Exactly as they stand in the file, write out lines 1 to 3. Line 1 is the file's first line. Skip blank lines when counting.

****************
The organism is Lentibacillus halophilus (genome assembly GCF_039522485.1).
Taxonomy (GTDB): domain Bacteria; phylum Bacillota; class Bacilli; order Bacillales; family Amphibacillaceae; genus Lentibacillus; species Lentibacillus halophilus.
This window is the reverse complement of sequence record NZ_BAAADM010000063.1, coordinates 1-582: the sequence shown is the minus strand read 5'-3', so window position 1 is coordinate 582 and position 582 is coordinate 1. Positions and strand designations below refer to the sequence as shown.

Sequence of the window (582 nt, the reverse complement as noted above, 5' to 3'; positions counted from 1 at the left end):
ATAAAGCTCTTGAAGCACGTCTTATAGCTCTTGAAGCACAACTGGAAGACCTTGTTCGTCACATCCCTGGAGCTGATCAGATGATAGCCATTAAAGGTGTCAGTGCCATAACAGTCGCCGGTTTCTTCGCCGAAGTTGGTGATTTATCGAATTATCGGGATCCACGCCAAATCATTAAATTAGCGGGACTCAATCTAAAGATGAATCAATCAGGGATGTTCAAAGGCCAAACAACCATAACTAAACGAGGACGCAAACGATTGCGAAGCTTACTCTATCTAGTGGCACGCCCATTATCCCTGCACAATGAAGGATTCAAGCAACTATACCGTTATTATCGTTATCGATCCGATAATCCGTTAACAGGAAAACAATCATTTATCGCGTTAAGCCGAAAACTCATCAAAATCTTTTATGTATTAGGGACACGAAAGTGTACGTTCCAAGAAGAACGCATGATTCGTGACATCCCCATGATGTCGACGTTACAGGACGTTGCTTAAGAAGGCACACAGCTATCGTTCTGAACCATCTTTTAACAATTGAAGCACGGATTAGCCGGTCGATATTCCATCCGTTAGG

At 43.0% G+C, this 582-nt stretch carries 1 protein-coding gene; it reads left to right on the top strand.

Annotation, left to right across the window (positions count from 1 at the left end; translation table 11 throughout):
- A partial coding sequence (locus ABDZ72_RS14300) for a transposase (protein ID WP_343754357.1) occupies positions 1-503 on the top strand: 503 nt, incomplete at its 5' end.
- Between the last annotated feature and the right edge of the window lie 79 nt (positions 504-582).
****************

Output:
The organism is Lentibacillus halophilus (genome assembly GCF_039522485.1).
Taxonomy (GTDB): domain Bacteria; phylum Bacillota; class Bacilli; order Bacillales; family Amphibacillaceae; genus Lentibacillus; species Lentibacillus halophilus.
This window is the reverse complement of sequence record NZ_BAAADM010000063.1, coordinates 1-582: the sequence shown is the minus strand read 5'-3', so window position 1 is coordinate 582 and position 582 is coordinate 1. Positions and strand designations below refer to the sequence as shown.